Our extended family is growing by leaps and bounds – and we are all still trying to figure out our Thanksgiving traditions. We are in our 3rd year of switching houses for dinner on Josh’s side, and there are five children under 5 years old who will be running around the new house on Thursday. I’ve decided that no matter what the setting is, Auntie Leigh will start bringing cool kids crafts for the children to do while the fabulous cooks are getting things ready for everyone. This year, I’m bringing the supplies to make clothespin turkeys for the table setting!
Supplies you will need for the clothespin turkeys:
- paint (optional – I think these would look really nice with the plain wood clothespins, too)
- googly eyes
- felt or construction paper for beak and turkey waddle-thingy
- feathers or construction paper feathers
- glue or double-stick tape
Elias and I did a little bit of prep for the craft today – we painted the clothespins so we could have some fun rainbow colored turkeys at the table with us on Thursday!
Elias actually painted one, and I painted the rest. Good enough.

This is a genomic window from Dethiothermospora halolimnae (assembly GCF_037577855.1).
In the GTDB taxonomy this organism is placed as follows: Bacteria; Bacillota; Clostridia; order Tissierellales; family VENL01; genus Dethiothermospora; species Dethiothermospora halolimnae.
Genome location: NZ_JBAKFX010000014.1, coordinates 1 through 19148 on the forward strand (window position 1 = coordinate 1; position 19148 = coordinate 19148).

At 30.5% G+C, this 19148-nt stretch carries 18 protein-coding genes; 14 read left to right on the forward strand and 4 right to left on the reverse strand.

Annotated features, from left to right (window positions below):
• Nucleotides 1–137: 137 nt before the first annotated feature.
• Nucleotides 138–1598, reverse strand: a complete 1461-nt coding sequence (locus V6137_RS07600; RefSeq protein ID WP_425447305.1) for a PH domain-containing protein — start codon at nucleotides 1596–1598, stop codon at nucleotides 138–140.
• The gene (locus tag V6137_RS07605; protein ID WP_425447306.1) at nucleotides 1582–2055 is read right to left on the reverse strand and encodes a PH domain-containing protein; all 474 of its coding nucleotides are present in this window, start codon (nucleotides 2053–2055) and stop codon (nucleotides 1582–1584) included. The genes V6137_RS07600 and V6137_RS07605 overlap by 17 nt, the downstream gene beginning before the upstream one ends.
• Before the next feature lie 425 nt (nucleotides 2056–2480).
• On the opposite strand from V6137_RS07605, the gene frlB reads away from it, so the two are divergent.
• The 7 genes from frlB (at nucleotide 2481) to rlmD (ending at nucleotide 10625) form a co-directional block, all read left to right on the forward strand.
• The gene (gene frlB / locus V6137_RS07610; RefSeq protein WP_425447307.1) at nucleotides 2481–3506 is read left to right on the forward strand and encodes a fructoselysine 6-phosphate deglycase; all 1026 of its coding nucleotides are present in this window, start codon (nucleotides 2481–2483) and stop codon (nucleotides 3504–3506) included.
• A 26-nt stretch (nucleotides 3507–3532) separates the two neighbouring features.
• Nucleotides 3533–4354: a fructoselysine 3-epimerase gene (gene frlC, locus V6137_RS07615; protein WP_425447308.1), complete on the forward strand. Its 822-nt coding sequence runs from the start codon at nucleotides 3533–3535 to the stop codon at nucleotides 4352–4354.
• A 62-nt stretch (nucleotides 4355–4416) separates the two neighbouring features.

If you choose to paint the clothespins, give them a chance to dry, then bag them up for your bulk turkey production on Thursday.
Cut out little orange triangles for beaks and little red waddle-thingy shaped thingies…
… and then start to make a sample turkey to give the kids an example to look at as they craft away on Thursday.
Glue or tape the feathers to one side of the painted clothespin (I will do this with double-sided tape on Thursday, because the glue is still drying on the feathers I glued to my turkey, and I don’t want the kids to have to wait that long. Instant gratification, you know.)…
Glue or stick down googly-eyes and a waddle-thingy and a beak on the front of the turkey, and stand the bird up to be admired! (one good thing about doing crafts with kids is you can leave glue all gloopy around the edges, and it doesn’t bother them! And if adults see it, they can just assume that a child did the craft! It’s a win-win situation!)
Put together all of your supplies for the turkey craft into a large zip-top bag for easy transport to your Thanksgiving dinner location, and you will be the “favorite aunt” for a little bit (at least until the kids taste Auntie Gina’s amazing mashed potatoes).
I still need to put in my double-side tape and a marker – I will be asking all of the adults to write what they are thankful for on their turkeys, and we will place them at each plate at the dinner table – and maybe we can start a new tradition of reading the thankful turkeys at dinner time!
Do you have any tricks for helping kids spend the long hours before Thanksgiving dinner?